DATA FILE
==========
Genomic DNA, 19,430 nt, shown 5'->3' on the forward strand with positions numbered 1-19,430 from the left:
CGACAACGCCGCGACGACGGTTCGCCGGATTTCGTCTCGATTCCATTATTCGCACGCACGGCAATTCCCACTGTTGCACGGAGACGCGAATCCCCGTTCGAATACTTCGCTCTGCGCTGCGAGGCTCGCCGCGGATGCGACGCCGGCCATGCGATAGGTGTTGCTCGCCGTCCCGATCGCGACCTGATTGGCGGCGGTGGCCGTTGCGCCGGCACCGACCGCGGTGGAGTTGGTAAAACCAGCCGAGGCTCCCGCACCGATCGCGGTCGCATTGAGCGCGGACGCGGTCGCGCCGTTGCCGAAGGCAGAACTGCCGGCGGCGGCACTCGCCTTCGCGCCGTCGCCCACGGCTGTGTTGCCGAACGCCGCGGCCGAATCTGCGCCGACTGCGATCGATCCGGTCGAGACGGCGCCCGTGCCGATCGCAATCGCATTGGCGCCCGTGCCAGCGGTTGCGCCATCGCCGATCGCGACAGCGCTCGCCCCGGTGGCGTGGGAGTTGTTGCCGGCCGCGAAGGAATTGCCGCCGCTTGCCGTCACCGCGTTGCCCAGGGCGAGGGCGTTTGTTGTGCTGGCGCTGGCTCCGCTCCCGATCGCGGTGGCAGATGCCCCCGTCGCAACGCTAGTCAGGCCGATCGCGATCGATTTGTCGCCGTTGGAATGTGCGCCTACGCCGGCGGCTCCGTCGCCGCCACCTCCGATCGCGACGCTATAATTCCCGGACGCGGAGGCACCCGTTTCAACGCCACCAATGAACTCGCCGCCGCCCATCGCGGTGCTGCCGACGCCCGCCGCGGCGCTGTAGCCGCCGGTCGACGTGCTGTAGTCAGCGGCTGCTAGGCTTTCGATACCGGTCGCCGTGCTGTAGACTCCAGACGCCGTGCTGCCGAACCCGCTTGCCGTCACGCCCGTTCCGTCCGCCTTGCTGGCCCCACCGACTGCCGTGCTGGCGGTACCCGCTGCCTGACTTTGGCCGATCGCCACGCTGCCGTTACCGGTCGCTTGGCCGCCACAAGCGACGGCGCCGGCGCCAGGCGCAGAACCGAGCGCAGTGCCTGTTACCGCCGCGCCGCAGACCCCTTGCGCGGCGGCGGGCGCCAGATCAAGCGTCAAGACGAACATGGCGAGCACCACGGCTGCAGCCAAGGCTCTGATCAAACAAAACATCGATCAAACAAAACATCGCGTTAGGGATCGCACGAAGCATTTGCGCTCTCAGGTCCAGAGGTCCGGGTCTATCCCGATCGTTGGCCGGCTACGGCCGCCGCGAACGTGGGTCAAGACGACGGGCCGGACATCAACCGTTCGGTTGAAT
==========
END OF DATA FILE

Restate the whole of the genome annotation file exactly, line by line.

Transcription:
Genomic DNA, 19,430 nt, shown 5'->3' on the forward strand with positions numbered 1-19,430 from the left:
CGACAACGCCGCGACGACGGTTCGCCGGATTTCGTCTCGATTCCATTATTCGCACGCACGGCAATTCCCACTGTTGCACGGAGACGCGAATCCCCGTTCGAATACTTCGCTCTGCGCTGCGAGGCTCGCCGCGGATGCGACGCCGGCCATGCGATAGGTGTTGCTCGCCGTCCCGATCGCGACCTGATTGGCGGCGGTGGCCGTTGCGCCGGCACCGACCGCGGTGGAGTTGGTAAAACCAGCCGAGGCTCCCGCACCGATCGCGGTCGCATTGAGCGCGGACGCGGTCGCGCCGTTGCCGAAGGCAGAACTGCCGGCGGCGGCACTCGCCTTCGCGCCGTCGCCCACGGCTGTGTTGCCGAACGCCGCGGCCGAATCTGCGCCGACTGCGATCGATCCGGTCGAGACGGCGCCCGTGCCGATCGCAATCGCATTGGCGCCCGTGCCAGCGGTTGCGCCATCGCCGATCGCGACAGCGCTCGCCCCGGTGGCGTGGGAGTTGTTGCCGGCCGCGAAGGAATTGCCGCCGCTTGCCGTCACCGCGTTGCCCAGGGCGAGGGCGTTTGTTGTGCTGGCGCTGGCTCCGCTCCCGATCGCGGTGGCAGATGCCCCCGTCGCAACGCTAGTCAGGCCGATCGCGATCGATTTGTCGCCGTTGGAATGTGCGCCTACGCCGGCGGCTCCGTCGCCGCCACCTCCGATCGCGACGCTATAATTCCCGGACGCGGAGGCACCCGTTTCAACGCCACCAATGAACTCGCCGCCGCCCATCGCGGTGCTGCCGACGCCCGCCGCGGCGCTGTAGCCGCCGGTCGACGTGCTGTAGTCAGCGGCTGCTAGGCTTTCGATACCGGTCGCCGTGCTGTAGACTCCAGACGCCGTGCTGCCGAACCCGCTTGCCGTCACGCCCGTTCCGTCCGCCTTGCTGGCCCCACCGACTGCCGTGCTGGCGGTACCCGCTGCCTGACTTTGGCCGATCGCCACGCTGCCGTTACCGGTCGCTTGGCCGCCACAAGCGACGGCGCCGGCGCCAGGCGCAGAACCGAGCGCAGTGCCTGTTACCGCCGCGCCGCAGACCCCTTGCGCGGCGGCGGGCGCCAGATCAAGCGTCAAGACGAACATGGCGAGCACCACGGCTGCAGCCAAGGCTCTGATCAAACAAAACATCGATCAAACAAAACATCGCGTTAGGGATCGCACGAAGCATTTGCGCTCTCAGGTCCAGAGGTCCGGGTCTATCCCGATCGTTGGCCGGCTACGGCCGCCGCGAACGTGGGTCAAGACGACGGGCCGGACATCAACCGTTCGGTTGAAT